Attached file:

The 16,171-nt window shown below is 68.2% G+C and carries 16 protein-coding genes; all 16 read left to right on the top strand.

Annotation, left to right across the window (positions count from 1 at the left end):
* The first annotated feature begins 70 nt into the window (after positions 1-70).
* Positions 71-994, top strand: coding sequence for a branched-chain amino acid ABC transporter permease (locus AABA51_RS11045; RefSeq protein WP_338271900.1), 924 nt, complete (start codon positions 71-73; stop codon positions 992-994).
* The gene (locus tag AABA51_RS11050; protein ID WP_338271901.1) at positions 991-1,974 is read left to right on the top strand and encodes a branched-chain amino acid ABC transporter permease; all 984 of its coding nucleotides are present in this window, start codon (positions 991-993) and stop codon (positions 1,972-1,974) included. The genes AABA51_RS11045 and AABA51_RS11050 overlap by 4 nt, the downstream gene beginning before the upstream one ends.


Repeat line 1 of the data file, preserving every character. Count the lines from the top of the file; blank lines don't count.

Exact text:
The 16,171-nt window shown below is 68.2% G+C and carries 16 protein-coding genes; all 16 read left to right on the top strand.